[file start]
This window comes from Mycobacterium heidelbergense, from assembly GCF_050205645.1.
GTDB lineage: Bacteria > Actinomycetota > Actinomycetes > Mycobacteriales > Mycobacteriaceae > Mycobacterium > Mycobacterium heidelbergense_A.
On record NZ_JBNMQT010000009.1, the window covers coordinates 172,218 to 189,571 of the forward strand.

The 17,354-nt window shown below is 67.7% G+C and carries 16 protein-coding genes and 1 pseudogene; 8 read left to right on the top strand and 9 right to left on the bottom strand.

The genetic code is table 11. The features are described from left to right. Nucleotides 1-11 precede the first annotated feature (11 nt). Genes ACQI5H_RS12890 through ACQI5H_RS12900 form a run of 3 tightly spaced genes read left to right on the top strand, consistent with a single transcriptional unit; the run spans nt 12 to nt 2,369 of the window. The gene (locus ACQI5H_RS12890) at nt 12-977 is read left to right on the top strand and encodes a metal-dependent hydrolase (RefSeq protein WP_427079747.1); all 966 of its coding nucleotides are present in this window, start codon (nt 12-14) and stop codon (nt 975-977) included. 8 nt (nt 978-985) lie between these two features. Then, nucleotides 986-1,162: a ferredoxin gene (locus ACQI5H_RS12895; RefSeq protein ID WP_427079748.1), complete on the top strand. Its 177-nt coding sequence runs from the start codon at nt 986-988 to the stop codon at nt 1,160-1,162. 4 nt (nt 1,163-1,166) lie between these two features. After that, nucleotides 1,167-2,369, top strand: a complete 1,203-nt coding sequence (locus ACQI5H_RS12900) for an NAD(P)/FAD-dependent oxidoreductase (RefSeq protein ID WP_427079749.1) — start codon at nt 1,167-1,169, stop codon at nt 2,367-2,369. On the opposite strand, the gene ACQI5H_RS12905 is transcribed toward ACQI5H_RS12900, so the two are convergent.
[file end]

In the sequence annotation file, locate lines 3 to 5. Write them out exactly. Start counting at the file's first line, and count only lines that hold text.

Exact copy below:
On record NZ_JBNMQT010000009.1, the window covers coordinates 172,218 to 189,571 of the forward strand.

The 17,354-nt window shown below is 67.7% G+C and carries 16 protein-coding genes and 1 pseudogene; 8 read left to right on the top strand and 9 right to left on the bottom strand.

The genetic code is table 11. The features are described from left to right. Nucleotides 1-11 precede the first annotated feature (11 nt). Genes ACQI5H_RS12890 through ACQI5H_RS12900 form a run of 3 tightly spaced genes read left to right on the top strand, consistent with a single transcriptional unit; the run spans nt 12 to nt 2,369 of the window. The gene (locus ACQI5H_RS12890) at nt 12-977 is read left to right on the top strand and encodes a metal-dependent hydrolase (RefSeq protein WP_427079747.1); all 966 of its coding nucleotides are present in this window, start codon (nt 12-14) and stop codon (nt 975-977) included. 8 nt (nt 978-985) lie between these two features. Then, nucleotides 986-1,162: a ferredoxin gene (locus ACQI5H_RS12895; RefSeq protein ID WP_427079748.1), complete on the top strand. Its 177-nt coding sequence runs from the start codon at nt 986-988 to the stop codon at nt 1,160-1,162. 4 nt (nt 1,163-1,166) lie between these two features. After that, nucleotides 1,167-2,369, top strand: a complete 1,203-nt coding sequence (locus ACQI5H_RS12900) for an NAD(P)/FAD-dependent oxidoreductase (RefSeq protein ID WP_427079749.1) — start codon at nt 1,167-1,169, stop codon at nt 2,367-2,369. On the opposite strand, the gene ACQI5H_RS12905 is transcribed toward ACQI5H_RS12900, so the two are convergent.